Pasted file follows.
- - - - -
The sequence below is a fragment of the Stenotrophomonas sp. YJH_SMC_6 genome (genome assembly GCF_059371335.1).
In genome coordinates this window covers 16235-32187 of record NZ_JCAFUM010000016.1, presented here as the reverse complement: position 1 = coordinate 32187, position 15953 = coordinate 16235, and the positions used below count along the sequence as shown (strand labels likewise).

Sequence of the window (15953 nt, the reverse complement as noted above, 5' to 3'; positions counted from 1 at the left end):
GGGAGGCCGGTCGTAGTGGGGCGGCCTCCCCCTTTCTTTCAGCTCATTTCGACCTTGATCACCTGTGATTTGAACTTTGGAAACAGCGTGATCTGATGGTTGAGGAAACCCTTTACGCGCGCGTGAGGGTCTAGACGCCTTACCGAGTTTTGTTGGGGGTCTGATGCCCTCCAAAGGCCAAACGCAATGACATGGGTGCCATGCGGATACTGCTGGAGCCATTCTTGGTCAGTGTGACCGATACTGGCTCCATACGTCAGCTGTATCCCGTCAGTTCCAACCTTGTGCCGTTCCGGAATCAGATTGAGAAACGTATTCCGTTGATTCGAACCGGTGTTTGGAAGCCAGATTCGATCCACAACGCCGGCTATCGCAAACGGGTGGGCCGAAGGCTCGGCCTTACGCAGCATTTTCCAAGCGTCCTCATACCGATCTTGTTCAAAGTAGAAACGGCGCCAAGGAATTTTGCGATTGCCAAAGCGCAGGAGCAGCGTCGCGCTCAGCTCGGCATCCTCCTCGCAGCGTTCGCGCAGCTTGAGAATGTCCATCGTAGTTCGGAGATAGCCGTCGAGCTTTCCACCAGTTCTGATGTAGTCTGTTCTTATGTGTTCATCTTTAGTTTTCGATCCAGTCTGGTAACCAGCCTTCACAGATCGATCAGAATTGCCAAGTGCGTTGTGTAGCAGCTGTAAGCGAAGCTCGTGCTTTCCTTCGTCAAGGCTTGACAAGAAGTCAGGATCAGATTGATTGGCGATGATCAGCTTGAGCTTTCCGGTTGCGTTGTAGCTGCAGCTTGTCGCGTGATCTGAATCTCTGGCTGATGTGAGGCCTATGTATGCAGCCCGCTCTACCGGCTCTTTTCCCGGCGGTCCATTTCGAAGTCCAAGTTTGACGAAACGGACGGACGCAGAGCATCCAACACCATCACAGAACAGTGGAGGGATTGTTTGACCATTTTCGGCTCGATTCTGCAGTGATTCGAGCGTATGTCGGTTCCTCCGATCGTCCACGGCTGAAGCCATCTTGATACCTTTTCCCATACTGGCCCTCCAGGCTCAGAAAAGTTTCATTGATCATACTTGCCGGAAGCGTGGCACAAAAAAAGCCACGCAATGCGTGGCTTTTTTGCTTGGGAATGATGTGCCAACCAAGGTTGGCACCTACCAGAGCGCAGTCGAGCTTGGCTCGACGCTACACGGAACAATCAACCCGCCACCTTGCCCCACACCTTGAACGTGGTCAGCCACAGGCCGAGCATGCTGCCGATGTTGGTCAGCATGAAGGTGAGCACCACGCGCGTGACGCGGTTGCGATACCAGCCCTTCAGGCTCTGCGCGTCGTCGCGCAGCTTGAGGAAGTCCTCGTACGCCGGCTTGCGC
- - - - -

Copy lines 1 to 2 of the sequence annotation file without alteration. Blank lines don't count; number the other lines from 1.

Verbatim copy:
The sequence below is a fragment of the Stenotrophomonas sp. YJH_SMC_6 genome (genome assembly GCF_059371335.1).
In genome coordinates this window covers 16235-32187 of record NZ_JCAFUM010000016.1, presented here as the reverse complement: position 1 = coordinate 32187, position 15953 = coordinate 16235, and the positions used below count along the sequence as shown (strand labels likewise).